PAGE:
A direct albeit crude method of testing the importance of a protein–protein interface is to disrupt the interaction by Trp or Ala mutation on one side of the interaction surface. Previous scanning mutagenesis studies have shown that mutations of the three residues (I361, P362, and F365) on the pore side of the S1–pore interface yield either nonfunctional channels or pronounced effects on gating (a shift in the equilibrium between closed to open states) [20,21]. In a Trp mutagenesis study of Shaker, Miller and co-workers showed that C245 in Shaker had a large impact on channel gating, consistent with the SCA analysis  (Figure 3). C245 (C181 in Kv1.2) is one of the two residues on S1 that form the S1–pore interface, the other residue being T248 (T184 in Kv1.2). However, the final C-terminal residue on S1 tested in their Trp scanning mutagenesis was L246 (L182 in Kv1.2). Hence we extended the Trp scanning experiments to include additional amino acids. Shaker RNAs containing L246W, E247W, T248W, and L249W in Shaker (L182, E183, T184, and L185, respectively, in Kv1.2) (Figure 4A) as well as wild-type were made and injected into oocytes, and ionic currents were measured using two-electrode voltage clamp (Figure S1). We used L246W as a control to reproduce the work from Hong and Miller. As shown in Figure 4B, the midpoint of activation (V50) of L246W is similar to that of wild-type as was reported  (Table 1). E247W mutation has a large impact on channel gating, as the V50 is shifted by more than 50 mV (Figure 4B and Table 1). This amino acid does not point into the interface but it does form a salt bridge to a gating charge Arg on S4 . The large impact of the E247W mutation likely stems from destabilization of the open state by precluding formation of a salt bridge observed in the open conformation crystal structure. Mutation at the next position along the S1 helix, T248W, which points directly at the interface, leads to no detectable current (Table 1). This is an unusual outcome, because voltage sensors are in general rather tolerant to mutation: in combined experiments from different studies [22,23], only two positions—I237 (I173 in Kv1.2) and R297 (R240 in Kv1.2)—fail to tolerate mutation to Trp (Figure 3), and both of these are positioned in the core of the voltage sensor. The outcome of the T248W mutation could mean either that no channels are targeted to the cell membrane or that channels are present but not functional. Either result supports the importance of the S1–pore interface to channel structure and function. The next position along S1, L249W (L185 in Kv1.2), yielded functional channels in oocytes (Figure S1), and the V50 was similar to wild-type Shaker (Figure 4B and Table 1). Thus, we observe a sharp transition from nonfunctional to wild-type like behavior when we introduce the Trp residue adjacent to but not directly on the interface.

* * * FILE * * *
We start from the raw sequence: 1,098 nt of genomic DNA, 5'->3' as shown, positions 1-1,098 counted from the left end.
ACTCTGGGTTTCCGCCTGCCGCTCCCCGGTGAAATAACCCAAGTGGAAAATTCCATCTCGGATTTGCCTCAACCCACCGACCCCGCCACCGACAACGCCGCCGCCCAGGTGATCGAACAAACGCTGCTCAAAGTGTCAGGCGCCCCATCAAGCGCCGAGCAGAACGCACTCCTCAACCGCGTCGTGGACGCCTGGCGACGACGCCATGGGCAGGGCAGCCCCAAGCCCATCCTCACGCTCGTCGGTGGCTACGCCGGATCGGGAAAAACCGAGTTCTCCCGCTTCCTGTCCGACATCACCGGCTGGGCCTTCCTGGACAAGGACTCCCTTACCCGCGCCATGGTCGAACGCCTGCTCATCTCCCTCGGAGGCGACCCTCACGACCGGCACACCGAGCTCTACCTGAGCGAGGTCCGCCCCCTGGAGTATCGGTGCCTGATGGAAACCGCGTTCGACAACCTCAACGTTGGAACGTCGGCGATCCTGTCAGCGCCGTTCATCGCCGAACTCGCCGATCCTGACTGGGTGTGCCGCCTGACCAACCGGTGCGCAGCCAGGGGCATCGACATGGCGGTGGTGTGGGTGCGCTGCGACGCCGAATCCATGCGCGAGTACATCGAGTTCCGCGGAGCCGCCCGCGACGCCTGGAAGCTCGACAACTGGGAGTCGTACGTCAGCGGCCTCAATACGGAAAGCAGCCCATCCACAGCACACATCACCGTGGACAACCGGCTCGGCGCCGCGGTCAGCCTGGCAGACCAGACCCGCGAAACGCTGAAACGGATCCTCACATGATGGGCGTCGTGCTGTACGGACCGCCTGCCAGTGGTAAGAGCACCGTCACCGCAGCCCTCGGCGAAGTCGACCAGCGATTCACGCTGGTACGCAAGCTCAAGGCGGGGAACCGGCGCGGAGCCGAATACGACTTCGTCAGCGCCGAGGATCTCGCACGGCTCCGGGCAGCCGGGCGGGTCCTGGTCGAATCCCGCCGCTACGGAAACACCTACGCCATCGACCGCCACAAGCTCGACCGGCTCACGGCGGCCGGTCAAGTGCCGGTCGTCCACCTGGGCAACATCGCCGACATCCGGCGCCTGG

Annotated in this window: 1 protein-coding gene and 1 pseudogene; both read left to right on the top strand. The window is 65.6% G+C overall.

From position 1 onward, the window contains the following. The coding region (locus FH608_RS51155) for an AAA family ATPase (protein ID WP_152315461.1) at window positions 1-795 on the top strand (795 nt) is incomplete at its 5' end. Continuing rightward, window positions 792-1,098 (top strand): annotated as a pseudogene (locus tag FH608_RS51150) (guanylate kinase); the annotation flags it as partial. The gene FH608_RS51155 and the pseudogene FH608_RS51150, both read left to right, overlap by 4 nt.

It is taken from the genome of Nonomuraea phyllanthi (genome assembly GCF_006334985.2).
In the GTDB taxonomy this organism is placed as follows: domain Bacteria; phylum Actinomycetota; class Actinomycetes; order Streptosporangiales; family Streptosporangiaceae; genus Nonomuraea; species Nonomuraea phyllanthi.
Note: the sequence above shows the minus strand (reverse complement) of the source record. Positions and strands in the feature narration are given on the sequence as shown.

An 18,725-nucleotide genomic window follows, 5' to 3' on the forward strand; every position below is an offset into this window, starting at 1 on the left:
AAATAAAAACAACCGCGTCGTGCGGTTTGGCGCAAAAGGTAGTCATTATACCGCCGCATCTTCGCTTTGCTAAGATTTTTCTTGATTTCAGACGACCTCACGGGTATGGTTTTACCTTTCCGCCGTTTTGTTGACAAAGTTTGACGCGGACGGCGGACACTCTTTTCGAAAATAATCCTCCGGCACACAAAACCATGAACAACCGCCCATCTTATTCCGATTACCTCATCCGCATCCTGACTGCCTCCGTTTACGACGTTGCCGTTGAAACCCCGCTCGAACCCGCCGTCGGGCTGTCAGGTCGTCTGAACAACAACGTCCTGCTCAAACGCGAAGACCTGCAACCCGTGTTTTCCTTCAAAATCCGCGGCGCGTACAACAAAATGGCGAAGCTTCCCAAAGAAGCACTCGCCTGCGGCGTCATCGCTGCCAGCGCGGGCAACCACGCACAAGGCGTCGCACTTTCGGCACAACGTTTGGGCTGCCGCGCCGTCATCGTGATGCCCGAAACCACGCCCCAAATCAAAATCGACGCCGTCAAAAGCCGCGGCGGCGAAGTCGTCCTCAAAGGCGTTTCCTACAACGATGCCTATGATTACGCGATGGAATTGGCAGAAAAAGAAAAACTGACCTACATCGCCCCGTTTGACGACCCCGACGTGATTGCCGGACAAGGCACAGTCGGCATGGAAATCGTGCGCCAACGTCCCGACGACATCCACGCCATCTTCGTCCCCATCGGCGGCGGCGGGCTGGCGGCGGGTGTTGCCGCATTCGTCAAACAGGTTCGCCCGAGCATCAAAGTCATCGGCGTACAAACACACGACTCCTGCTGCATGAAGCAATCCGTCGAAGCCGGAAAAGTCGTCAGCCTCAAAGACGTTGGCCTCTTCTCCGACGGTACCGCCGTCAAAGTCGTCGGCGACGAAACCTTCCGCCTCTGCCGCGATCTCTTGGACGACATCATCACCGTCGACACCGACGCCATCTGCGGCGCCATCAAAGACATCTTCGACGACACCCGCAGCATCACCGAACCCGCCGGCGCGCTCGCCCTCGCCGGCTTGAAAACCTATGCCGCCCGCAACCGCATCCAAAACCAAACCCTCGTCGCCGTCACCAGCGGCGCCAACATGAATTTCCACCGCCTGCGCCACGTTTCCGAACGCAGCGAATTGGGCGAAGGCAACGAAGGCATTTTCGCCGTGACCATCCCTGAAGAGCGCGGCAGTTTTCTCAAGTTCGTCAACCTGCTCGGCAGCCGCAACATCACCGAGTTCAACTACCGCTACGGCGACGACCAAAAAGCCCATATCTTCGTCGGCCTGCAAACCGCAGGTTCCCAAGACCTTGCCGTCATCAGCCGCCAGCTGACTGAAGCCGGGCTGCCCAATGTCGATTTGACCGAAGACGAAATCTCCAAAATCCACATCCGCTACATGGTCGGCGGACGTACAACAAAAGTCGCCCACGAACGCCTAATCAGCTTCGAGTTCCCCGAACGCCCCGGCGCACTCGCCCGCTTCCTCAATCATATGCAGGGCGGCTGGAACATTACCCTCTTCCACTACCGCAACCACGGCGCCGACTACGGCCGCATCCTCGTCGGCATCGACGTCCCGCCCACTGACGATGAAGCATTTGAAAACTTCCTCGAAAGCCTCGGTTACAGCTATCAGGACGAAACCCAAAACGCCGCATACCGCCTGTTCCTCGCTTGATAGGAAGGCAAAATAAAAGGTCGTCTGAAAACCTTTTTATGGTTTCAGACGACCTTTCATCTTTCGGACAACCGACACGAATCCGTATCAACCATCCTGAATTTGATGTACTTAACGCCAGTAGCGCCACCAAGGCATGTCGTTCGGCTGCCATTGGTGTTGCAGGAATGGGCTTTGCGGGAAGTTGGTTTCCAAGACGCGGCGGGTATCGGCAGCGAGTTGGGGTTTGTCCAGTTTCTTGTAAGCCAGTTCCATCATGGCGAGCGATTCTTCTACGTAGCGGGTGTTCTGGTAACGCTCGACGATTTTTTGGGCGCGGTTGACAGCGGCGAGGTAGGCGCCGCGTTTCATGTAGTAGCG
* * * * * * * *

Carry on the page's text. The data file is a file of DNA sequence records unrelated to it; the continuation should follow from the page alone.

Voltage Activation Relations for S1 Interface Mutants in Shaker